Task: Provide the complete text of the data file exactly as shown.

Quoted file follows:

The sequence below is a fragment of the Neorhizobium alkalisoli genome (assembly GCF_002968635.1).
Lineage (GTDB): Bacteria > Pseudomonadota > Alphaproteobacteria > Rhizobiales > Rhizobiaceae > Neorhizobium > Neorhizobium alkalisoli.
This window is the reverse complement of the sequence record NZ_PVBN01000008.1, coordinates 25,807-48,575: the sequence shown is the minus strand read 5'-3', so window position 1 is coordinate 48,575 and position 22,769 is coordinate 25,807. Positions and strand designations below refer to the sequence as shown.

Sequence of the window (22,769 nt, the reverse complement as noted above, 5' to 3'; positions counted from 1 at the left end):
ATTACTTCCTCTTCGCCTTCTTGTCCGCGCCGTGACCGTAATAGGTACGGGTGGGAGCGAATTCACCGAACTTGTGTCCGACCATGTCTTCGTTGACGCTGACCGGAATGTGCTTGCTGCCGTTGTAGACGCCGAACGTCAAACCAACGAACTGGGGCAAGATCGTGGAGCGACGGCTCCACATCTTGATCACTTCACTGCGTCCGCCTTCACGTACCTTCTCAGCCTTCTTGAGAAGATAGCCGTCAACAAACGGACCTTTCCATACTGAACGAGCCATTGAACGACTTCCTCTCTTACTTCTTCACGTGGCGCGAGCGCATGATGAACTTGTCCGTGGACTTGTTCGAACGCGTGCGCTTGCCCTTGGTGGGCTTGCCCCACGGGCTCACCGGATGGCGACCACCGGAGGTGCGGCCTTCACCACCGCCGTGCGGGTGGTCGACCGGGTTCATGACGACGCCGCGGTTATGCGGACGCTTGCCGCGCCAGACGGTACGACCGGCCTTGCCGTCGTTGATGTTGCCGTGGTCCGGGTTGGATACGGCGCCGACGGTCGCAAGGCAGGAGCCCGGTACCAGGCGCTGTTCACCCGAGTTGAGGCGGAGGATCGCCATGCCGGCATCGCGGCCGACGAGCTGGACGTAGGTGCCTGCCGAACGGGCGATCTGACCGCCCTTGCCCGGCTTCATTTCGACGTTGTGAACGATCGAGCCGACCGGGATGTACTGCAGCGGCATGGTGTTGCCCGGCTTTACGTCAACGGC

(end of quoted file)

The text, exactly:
The sequence below is a fragment of the Neorhizobium alkalisoli genome (assembly GCF_002968635.1).
Lineage (GTDB): Bacteria > Pseudomonadota > Alphaproteobacteria > Rhizobiales > Rhizobiaceae > Neorhizobium > Neorhizobium alkalisoli.
This window is the reverse complement of the sequence record NZ_PVBN01000008.1, coordinates 25,807-48,575: the sequence shown is the minus strand read 5'-3', so window position 1 is coordinate 48,575 and position 22,769 is coordinate 25,807. Positions and strand designations below refer to the sequence as shown.

Sequence of the window (22,769 nt, the reverse complement as noted above, 5' to 3'; positions counted from 1 at the left end):
ATTACTTCCTCTTCGCCTTCTTGTCCGCGCCGTGACCGTAATAGGTACGGGTGGGAGCGAATTCACCGAACTTGTGTCCGACCATGTCTTCGTTGACGCTGACCGGAATGTGCTTGCTGCCGTTGTAGACGCCGAACGTCAAACCAACGAACTGGGGCAAGATCGTGGAGCGACGGCTCCACATCTTGATCACTTCACTGCGTCCGCCTTCACGTACCTTCTCAGCCTTCTTGAGAAGATAGCCGTCAACAAACGGACCTTTCCATACTGAACGAGCCATTGAACGACTTCCTCTCTTACTTCTTCACGTGGCGCGAGCGCATGATGAACTTGTCCGTGGACTTGTTCGAACGCGTGCGCTTGCCCTTGGTGGGCTTGCCCCACGGGCTCACCGGATGGCGACCACCGGAGGTGCGGCCTTCACCACCGCCGTGCGGGTGGTCGACCGGGTTCATGACGACGCCGCGGTTATGCGGACGCTTGCCGCGCCAGACGGTACGACCGGCCTTGCCGTCGTTGATGTTGCCGTGGTCCGGGTTGGATACGGCGCCGACGGTCGCAAGGCAGGAGCCCGGTACCAGGCGCTGTTCACCCGAGTTGAGGCGGAGGATCGCCATGCCGGCATCGCGGCCGACGAGCTGGACGTAGGTGCCTGCCGAACGGGCGATCTGACCGCCCTTGCCCGGCTTCATTTCGACGTTGTGAACGATCGAGCCGACCGGGATGTACTGCAGCGGCATGGTGTTGCCCGGCTTTACGTCAACGGC